Re: Technically Speaking
Dick, John, et. al.,
Like you, Dick, I have edited speeches given at conferences and found that there was tons of things to remove and re-order in order to make them intelligible in a written form, or even for an audio tape.
Alas, I do not have the references to the source research anymore, but here are a couple of clues that may help understand the differences between speeches and the written word.
The first is that about 80% spoken language is redundant. We often repeat the same information in various ways to help provide different pathways to understanding.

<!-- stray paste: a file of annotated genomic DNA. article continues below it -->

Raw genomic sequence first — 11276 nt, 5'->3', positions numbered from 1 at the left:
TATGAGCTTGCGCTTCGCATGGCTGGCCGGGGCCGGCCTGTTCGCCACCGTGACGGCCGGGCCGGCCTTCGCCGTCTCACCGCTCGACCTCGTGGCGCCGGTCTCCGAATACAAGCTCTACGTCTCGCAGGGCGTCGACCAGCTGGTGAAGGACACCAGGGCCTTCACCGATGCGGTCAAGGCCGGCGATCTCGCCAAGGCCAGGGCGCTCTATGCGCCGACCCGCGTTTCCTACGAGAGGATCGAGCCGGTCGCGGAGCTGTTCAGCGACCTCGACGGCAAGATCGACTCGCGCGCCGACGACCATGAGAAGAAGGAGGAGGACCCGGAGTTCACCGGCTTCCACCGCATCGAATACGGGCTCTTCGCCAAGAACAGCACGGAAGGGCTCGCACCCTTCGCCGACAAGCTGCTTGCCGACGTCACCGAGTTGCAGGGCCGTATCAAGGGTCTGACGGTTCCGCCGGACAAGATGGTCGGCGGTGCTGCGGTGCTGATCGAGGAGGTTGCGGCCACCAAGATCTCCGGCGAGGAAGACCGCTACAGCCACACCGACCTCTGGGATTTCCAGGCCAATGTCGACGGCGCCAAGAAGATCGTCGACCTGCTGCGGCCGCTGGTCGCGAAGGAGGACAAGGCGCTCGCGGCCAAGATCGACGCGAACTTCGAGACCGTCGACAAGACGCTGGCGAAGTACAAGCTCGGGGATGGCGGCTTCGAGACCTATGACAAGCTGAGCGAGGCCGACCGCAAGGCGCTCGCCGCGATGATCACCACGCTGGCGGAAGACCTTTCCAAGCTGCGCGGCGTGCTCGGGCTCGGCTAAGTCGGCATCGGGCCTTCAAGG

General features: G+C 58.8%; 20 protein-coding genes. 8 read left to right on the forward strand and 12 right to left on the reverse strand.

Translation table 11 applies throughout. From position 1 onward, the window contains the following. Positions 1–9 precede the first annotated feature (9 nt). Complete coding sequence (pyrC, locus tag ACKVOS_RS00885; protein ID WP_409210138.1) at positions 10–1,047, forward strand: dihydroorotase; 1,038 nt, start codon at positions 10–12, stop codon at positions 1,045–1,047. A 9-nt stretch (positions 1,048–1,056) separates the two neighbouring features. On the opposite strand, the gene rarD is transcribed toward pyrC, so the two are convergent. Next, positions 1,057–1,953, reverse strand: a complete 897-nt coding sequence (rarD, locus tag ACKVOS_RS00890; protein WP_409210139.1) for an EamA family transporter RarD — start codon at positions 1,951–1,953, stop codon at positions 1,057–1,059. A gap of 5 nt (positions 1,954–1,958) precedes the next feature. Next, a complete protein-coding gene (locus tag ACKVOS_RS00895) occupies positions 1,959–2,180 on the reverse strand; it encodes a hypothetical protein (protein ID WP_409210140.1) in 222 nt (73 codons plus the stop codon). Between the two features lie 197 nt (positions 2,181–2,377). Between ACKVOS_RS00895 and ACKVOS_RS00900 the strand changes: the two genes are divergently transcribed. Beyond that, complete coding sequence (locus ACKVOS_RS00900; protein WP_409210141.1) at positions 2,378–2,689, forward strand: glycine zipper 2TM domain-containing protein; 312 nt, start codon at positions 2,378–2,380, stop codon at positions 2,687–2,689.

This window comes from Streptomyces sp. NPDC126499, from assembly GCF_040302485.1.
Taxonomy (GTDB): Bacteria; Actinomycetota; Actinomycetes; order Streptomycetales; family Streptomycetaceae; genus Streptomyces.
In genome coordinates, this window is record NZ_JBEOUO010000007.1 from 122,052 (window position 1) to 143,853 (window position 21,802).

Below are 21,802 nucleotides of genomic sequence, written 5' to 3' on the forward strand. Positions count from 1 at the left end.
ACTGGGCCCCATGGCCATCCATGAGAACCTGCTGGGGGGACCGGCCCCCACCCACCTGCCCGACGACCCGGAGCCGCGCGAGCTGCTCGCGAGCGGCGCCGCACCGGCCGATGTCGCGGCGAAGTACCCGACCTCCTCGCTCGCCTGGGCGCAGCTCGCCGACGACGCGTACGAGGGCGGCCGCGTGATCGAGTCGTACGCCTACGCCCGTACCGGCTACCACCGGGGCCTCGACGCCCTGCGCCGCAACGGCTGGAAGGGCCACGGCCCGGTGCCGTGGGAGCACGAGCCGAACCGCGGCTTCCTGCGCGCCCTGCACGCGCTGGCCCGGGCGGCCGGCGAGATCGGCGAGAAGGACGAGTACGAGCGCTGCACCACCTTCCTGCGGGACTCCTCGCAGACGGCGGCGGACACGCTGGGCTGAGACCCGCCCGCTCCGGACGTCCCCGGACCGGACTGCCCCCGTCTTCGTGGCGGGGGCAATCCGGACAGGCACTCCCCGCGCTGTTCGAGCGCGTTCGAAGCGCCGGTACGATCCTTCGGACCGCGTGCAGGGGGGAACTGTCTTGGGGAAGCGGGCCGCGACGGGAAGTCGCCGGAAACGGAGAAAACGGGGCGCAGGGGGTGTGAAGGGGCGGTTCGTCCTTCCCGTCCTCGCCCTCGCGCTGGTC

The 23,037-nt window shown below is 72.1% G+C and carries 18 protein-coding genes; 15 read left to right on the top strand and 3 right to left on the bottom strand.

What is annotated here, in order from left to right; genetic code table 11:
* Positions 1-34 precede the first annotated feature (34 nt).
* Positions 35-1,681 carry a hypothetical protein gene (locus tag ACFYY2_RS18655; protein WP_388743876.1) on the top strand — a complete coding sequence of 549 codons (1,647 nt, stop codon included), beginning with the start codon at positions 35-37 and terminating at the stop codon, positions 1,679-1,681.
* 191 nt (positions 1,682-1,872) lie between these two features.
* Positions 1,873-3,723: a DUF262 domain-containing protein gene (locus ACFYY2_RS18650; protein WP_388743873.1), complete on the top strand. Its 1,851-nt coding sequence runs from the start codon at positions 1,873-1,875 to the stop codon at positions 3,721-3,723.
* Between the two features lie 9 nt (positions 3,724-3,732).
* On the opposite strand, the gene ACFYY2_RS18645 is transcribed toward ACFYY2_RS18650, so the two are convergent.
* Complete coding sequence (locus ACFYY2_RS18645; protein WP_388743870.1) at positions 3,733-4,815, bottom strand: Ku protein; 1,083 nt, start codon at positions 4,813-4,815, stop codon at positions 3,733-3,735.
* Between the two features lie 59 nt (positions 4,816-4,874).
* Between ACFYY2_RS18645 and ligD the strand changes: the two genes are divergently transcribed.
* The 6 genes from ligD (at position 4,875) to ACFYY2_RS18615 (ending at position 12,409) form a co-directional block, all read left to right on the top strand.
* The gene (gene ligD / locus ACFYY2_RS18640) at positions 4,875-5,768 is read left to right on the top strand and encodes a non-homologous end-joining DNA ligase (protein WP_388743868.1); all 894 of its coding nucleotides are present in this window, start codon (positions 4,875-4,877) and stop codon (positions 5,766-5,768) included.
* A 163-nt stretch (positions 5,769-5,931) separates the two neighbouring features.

The second is from studies done in the late 60's. Verbal communication is about 54% body language, 39% tone of voice and delivery, and only 7% the words themselves. So when you listen to a tape you are deprived of half the information that is communicated. When you see just the words on paper, most of the communication that happens in front of the live audience is gone.
It is my belief that these are the reasons behind the value of visuals in manuals and approaches like information mapping.
Best to your and yours,
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Re: Technically Speaking: From: Allen Schaaf
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